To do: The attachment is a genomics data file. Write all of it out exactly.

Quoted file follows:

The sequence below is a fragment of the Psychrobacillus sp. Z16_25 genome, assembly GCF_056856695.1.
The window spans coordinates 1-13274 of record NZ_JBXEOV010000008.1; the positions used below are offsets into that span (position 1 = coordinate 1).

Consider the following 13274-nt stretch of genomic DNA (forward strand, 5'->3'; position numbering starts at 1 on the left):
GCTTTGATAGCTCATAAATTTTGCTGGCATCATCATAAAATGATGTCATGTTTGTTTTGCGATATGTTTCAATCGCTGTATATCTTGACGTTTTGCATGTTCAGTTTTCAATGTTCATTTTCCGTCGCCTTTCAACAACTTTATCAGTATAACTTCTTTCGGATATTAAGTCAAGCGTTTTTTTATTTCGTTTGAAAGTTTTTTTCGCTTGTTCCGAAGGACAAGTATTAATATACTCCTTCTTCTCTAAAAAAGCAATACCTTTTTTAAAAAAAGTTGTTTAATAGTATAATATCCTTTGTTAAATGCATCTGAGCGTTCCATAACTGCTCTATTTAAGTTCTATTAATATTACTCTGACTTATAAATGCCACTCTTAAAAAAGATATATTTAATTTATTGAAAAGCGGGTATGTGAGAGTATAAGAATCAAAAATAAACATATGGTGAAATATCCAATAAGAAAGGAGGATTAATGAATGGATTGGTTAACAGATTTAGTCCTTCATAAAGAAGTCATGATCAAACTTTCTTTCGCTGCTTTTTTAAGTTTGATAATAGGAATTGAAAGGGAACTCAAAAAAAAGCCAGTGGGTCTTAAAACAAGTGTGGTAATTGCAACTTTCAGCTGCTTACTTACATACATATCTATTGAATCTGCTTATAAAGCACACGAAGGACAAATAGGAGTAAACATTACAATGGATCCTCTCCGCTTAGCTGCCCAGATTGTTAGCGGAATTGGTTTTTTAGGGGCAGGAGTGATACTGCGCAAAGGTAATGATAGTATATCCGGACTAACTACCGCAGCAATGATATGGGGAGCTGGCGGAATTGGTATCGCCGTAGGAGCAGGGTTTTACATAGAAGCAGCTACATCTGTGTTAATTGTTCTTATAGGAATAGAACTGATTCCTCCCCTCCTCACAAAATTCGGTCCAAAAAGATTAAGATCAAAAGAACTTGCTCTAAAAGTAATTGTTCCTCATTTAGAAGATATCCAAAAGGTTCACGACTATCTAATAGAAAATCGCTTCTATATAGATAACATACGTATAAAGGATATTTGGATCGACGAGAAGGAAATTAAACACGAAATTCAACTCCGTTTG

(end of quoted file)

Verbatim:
The sequence below is a fragment of the Psychrobacillus sp. Z16_25 genome, assembly GCF_056856695.1.
The window spans coordinates 1-13274 of record NZ_JBXEOV010000008.1; the positions used below are offsets into that span (position 1 = coordinate 1).

Consider the following 13274-nt stretch of genomic DNA (forward strand, 5'->3'; position numbering starts at 1 on the left):
GCTTTGATAGCTCATAAATTTTGCTGGCATCATCATAAAATGATGTCATGTTTGTTTTGCGATATGTTTCAATCGCTGTATATCTTGACGTTTTGCATGTTCAGTTTTCAATGTTCATTTTCCGTCGCCTTTCAACAACTTTATCAGTATAACTTCTTTCGGATATTAAGTCAAGCGTTTTTTTATTTCGTTTGAAAGTTTTTTTCGCTTGTTCCGAAGGACAAGTATTAATATACTCCTTCTTCTCTAAAAAAGCAATACCTTTTTTAAAAAAAGTTGTTTAATAGTATAATATCCTTTGTTAAATGCATCTGAGCGTTCCATAACTGCTCTATTTAAGTTCTATTAATATTACTCTGACTTATAAATGCCACTCTTAAAAAAGATATATTTAATTTATTGAAAAGCGGGTATGTGAGAGTATAAGAATCAAAAATAAACATATGGTGAAATATCCAATAAGAAAGGAGGATTAATGAATGGATTGGTTAACAGATTTAGTCCTTCATAAAGAAGTCATGATCAAACTTTCTTTCGCTGCTTTTTTAAGTTTGATAATAGGAATTGAAAGGGAACTCAAAAAAAAGCCAGTGGGTCTTAAAACAAGTGTGGTAATTGCAACTTTCAGCTGCTTACTTACATACATATCTATTGAATCTGCTTATAAAGCACACGAAGGACAAATAGGAGTAAACATTACAATGGATCCTCTCCGCTTAGCTGCCCAGATTGTTAGCGGAATTGGTTTTTTAGGGGCAGGAGTGATACTGCGCAAAGGTAATGATAGTATATCCGGACTAACTACCGCAGCAATGATATGGGGAGCTGGCGGAATTGGTATCGCCGTAGGAGCAGGGTTTTACATAGAAGCAGCTACATCTGTGTTAATTGTTCTTATAGGAATAGAACTGATTCCTCCCCTCCTCACAAAATTCGGTCCAAAAAGATTAAGATCAAAAGAACTTGCTCTAAAAGTAATTGTTCCTCATTTAGAAGATATCCAAAAGGTTCACGACTATCTAATAGAAAATCGCTTCTATATAGATAACATACGTATAAAGGATATTTGGATCGACGAGAAGGAAATTAAACACGAAATTCAACTCCGTTTG